“Garbage trees” are cut or killed with herbicides and left to rot. All this is presumably to maximize profits at the expense of regulatory mandates. Additional fire-risk multipliers include far denser and more flammable regrowth, openings for opportunistic and flammable invasive species, reduced shade and more sunbaked fuels and winds and flying embers no longer slowed by vegetation. Not surprisingly, the same problems routinely play out in private logging operations green-lighted by Cal Fire.

As a case in point, the devastating 2018 Camp Fire blew rapidly through miles of forest “thinned” and “salvaged-logged” after previous fires, ostensibly to protect homes. But increased fire speeds reduced the evacuation time window for residents of Paradise, where at least 130 people died. Research from Oregon State University and the U.S. Forest Service affirms that salvage logging increases fire risk and hinders forest regeneration.

Even more ferocious, logging-assisted mega fires are currently burning. The Dixie Fire has destroyed the town of Greenville, including 472 homes and businesses. The Caldor Fire has decimated Grizzly Flats, consuming 920 homes before entering the Tahoe basin with tens of billions of dollars in property value. Heavy Cal Fire-approved logging had been conducted all around the town, just north of where the fire started.

No wonder even the insurance industry is calling for logging reforms.

Authorities credit past prescribed burns and thinning of vegetation — not logging — conducted in a partnership between the Sierra Nevada Conservancy and the U.S. Forest Service across tens of thousands of acres with helping contain the monster. This included the area around the Kirkwood ski resort, which was spared. Similar projects also slowed the Dixie Fire.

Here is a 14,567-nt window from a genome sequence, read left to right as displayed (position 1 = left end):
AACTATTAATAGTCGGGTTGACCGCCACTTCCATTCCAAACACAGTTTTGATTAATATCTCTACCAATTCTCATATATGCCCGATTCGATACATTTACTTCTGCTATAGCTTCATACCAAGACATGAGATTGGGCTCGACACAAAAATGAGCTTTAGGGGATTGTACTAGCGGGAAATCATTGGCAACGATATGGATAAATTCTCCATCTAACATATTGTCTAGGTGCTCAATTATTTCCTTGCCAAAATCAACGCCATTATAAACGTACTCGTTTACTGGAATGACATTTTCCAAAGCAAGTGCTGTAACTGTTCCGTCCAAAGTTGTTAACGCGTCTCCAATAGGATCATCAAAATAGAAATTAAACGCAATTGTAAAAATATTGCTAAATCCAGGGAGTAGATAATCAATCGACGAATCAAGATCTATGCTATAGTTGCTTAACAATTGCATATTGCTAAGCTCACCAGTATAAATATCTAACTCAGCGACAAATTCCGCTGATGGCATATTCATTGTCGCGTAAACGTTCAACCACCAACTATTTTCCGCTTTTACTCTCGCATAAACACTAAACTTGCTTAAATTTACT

There is an intertwined carbon storyline here, too.

Logging into the climate crisis

California’s forest and shrubland hold a carbon treasure chest equal to 140 times the state’s annual passenger vehicle emissions. Redwood forests concentrate more carbon than any other type.

A study including authors from the U.S. Forest Service and CalTech pegs the carbon emissions from logging as equal to that of 130 million cars nationally.

Unbeknownst to most people, the vast majority of a logged tree’s carbon quickly returns to the atmosphere, even more so if residues, or worse yet the trees themselves, are burned to make ostensibly “renewable” electricity. Even carbon “sequestered” in decks, fences and garden furniture doesn’t stay there long enough to provide long-term climate benefits. Indeed, a recent study found that of all the trees harvested from western U.S. forests since 1900, approximately 81% of their associated carbon has been returned to the atmosphere or the wood dumped in a landfill.

Yet the state’s carbon accounting methods heroically assume that all emissions from logging are eventually reabsorbed by new trees. But researchers with the U.S. Geological Survey and the National Park Service have found that, even after a century, this does not in fact happen.

Also troubling, some speculative carbon offsets are being sold from forestlands projected to regrow after logging — so lumber companies get to simultaneously sell trees and carbon credits. Yet unknown amounts of these lands are doomed to burn up in conflagrations, such as this summer’s Bootleg Fire, negating any value to the climate those carbon credits were supposed to confer.

Forest scientists have discovered that a remarkable 40% of coastal forest carbon is stored in soils and roots. This is concerning, as the building of logging roads and collateral damage to unmarketable vegetation and soils cause erosion, mobilizing more carbon. Studies by the U.S. Geological Survey in Cal Fire’s own Jackson Demonstration State Forest found that about 95% of landslides are associated with an unwieldy 500-mile network of in-use and abandoned logging roads. Not even the carbon stored in temperate forest soils is safe from climate change.